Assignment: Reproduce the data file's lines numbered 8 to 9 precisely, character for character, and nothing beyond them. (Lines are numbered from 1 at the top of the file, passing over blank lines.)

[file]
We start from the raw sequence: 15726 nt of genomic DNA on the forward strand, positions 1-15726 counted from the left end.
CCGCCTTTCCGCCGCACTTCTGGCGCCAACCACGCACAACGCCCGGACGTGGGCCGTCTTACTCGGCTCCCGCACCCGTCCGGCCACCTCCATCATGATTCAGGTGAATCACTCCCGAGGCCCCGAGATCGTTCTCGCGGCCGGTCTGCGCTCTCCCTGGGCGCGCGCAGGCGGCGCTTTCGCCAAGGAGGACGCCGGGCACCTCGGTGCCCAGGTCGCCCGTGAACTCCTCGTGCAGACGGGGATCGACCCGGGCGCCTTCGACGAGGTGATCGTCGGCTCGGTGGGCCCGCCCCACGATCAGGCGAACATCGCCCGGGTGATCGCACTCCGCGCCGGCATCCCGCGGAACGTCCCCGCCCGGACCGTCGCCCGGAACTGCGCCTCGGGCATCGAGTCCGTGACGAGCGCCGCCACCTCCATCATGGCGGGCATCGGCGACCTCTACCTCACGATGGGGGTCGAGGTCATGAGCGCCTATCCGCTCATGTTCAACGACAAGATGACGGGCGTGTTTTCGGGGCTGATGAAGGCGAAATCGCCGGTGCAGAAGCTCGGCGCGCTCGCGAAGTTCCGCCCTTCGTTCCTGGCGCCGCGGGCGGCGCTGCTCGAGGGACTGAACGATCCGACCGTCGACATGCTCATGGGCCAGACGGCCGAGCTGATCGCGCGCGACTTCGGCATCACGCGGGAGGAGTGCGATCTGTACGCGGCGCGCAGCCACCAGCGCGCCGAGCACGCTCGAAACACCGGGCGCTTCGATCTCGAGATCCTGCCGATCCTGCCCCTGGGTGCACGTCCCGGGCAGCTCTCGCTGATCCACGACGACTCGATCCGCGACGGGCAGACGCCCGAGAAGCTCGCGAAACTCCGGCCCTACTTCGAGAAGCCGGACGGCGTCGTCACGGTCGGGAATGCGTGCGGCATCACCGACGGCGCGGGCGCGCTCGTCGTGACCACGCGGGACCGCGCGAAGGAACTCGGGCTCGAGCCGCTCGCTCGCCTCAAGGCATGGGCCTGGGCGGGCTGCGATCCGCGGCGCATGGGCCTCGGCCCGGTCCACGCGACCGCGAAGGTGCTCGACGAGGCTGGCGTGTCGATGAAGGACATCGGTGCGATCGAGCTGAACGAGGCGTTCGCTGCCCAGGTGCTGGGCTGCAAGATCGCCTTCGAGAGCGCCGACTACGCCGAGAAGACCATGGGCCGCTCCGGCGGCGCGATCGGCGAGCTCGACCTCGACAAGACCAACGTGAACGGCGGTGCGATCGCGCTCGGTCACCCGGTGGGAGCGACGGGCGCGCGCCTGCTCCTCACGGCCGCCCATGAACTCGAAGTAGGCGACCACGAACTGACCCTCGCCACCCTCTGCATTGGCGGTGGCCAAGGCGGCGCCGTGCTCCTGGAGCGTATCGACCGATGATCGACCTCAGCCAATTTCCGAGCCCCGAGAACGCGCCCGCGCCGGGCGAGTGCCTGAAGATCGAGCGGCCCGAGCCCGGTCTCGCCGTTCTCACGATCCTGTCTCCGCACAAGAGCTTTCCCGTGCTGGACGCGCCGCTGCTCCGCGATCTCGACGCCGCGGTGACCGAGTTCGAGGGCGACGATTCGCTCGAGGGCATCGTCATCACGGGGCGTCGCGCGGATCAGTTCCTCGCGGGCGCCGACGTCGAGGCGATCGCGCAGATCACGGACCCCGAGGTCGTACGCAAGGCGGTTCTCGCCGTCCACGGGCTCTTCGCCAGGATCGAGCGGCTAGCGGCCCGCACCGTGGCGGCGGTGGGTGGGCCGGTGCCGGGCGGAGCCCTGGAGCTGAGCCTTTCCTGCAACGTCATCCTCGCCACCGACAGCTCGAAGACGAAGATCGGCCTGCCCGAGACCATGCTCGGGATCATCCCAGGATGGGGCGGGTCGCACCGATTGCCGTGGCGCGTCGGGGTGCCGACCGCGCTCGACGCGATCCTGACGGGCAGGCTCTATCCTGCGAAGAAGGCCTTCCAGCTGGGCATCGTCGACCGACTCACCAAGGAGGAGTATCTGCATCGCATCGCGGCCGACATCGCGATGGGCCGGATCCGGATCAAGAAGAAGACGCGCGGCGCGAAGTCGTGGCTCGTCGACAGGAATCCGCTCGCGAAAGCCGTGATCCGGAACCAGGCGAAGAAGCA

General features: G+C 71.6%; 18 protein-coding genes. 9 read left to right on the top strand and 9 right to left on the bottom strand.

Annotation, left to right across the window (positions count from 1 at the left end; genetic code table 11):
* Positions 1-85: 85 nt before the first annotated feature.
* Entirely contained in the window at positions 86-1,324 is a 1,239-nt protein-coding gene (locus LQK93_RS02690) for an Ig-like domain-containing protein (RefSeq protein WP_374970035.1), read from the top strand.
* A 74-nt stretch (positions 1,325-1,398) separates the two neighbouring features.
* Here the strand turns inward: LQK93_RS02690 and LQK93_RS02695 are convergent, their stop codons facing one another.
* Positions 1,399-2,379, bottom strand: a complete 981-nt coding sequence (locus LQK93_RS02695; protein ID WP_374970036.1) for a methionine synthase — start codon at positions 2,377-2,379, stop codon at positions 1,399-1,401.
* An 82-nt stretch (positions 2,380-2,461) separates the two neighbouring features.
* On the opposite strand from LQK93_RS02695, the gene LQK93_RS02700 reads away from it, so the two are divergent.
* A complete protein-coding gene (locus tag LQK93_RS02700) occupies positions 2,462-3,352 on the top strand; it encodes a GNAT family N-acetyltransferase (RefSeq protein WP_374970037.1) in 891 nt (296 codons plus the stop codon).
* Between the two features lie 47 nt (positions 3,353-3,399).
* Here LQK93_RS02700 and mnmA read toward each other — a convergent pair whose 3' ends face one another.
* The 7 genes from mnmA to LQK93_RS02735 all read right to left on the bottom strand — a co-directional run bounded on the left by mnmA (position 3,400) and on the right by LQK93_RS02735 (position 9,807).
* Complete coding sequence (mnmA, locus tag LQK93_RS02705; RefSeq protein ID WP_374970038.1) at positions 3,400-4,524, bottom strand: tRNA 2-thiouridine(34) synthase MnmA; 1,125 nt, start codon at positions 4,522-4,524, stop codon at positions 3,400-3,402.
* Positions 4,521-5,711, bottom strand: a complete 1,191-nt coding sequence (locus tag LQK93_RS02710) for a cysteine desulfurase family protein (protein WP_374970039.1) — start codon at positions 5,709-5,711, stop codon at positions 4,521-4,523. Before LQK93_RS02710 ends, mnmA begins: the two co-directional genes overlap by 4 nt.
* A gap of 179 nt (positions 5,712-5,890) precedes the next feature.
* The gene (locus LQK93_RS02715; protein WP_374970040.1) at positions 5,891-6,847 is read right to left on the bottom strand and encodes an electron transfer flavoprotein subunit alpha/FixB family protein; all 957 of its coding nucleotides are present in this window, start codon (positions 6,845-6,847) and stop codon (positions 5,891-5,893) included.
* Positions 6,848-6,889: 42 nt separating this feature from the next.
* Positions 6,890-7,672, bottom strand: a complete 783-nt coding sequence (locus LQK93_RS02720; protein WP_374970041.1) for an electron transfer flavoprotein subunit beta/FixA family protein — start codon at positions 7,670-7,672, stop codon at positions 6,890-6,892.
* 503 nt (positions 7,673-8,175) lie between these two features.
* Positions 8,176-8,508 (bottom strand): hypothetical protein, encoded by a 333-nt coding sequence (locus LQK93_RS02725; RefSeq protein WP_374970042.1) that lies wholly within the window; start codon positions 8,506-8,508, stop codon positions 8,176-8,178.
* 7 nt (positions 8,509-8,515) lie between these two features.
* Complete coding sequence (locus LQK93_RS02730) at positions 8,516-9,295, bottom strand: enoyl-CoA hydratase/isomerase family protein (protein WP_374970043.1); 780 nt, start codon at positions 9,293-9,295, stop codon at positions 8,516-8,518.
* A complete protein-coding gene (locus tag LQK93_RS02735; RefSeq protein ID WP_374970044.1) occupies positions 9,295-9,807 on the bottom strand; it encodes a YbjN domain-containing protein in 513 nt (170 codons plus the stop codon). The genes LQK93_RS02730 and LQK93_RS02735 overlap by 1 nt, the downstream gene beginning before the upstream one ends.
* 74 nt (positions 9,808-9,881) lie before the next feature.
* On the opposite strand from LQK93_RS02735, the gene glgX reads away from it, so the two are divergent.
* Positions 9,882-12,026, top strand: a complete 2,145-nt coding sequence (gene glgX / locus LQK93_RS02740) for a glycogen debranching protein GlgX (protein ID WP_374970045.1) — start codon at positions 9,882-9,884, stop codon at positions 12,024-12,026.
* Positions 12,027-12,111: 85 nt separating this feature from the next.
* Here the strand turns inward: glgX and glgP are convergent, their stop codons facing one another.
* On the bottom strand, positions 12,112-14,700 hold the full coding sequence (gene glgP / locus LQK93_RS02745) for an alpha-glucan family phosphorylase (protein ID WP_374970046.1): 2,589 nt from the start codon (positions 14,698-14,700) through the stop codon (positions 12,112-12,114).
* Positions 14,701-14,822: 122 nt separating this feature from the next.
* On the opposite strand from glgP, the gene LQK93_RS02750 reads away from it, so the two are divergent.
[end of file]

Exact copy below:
* Here the strand turns inward: LQK93_RS02690 and LQK93_RS02695 are convergent, their stop codons facing one another.
* Positions 1,399-2,379, bottom strand: a complete 981-nt coding sequence (locus LQK93_RS02695; protein ID WP_374970036.1) for a methionine synthase — start codon at positions 2,377-2,379, stop codon at positions 1,399-1,401.